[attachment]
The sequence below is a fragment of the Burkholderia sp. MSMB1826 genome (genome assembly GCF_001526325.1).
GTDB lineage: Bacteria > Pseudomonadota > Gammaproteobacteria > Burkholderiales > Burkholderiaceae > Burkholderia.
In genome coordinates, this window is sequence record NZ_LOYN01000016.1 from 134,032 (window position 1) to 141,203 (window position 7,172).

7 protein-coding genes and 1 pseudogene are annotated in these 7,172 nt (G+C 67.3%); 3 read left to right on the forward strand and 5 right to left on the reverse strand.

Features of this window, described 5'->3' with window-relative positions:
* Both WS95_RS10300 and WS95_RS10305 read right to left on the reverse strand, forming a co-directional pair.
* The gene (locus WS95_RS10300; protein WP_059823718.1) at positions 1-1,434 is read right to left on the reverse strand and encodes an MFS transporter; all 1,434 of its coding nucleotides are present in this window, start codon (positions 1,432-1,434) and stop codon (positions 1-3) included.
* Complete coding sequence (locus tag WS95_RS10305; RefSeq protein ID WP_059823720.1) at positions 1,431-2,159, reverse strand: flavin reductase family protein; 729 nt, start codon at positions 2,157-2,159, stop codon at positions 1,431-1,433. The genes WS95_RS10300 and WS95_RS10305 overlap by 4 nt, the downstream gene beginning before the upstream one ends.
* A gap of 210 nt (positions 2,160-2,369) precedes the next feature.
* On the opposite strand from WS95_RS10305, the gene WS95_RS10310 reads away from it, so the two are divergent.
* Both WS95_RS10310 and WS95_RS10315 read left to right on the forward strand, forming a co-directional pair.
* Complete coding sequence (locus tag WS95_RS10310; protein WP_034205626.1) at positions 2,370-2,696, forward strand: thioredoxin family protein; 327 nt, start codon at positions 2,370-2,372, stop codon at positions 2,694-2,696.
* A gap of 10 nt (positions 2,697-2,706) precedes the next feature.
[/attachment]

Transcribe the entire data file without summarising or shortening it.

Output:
The sequence below is a fragment of the Burkholderia sp. MSMB1826 genome (genome assembly GCF_001526325.1).
GTDB lineage: Bacteria > Pseudomonadota > Gammaproteobacteria > Burkholderiales > Burkholderiaceae > Burkholderia.
In genome coordinates, this window is sequence record NZ_LOYN01000016.1 from 134,032 (window position 1) to 141,203 (window position 7,172).

7 protein-coding genes and 1 pseudogene are annotated in these 7,172 nt (G+C 67.3%); 3 read left to right on the forward strand and 5 right to left on the reverse strand.

Features of this window, described 5'->3' with window-relative positions:
* Both WS95_RS10300 and WS95_RS10305 read right to left on the reverse strand, forming a co-directional pair.
* The gene (locus WS95_RS10300; protein WP_059823718.1) at positions 1-1,434 is read right to left on the reverse strand and encodes an MFS transporter; all 1,434 of its coding nucleotides are present in this window, start codon (positions 1,432-1,434) and stop codon (positions 1-3) included.
* Complete coding sequence (locus tag WS95_RS10305; RefSeq protein ID WP_059823720.1) at positions 1,431-2,159, reverse strand: flavin reductase family protein; 729 nt, start codon at positions 2,157-2,159, stop codon at positions 1,431-1,433. The genes WS95_RS10300 and WS95_RS10305 overlap by 4 nt, the downstream gene beginning before the upstream one ends.
* A gap of 210 nt (positions 2,160-2,369) precedes the next feature.
* On the opposite strand from WS95_RS10305, the gene WS95_RS10310 reads away from it, so the two are divergent.
* Both WS95_RS10310 and WS95_RS10315 read left to right on the forward strand, forming a co-directional pair.
* Complete coding sequence (locus tag WS95_RS10310; protein WP_034205626.1) at positions 2,370-2,696, forward strand: thioredoxin family protein; 327 nt, start codon at positions 2,370-2,372, stop codon at positions 2,694-2,696.
* A gap of 10 nt (positions 2,697-2,706) precedes the next feature.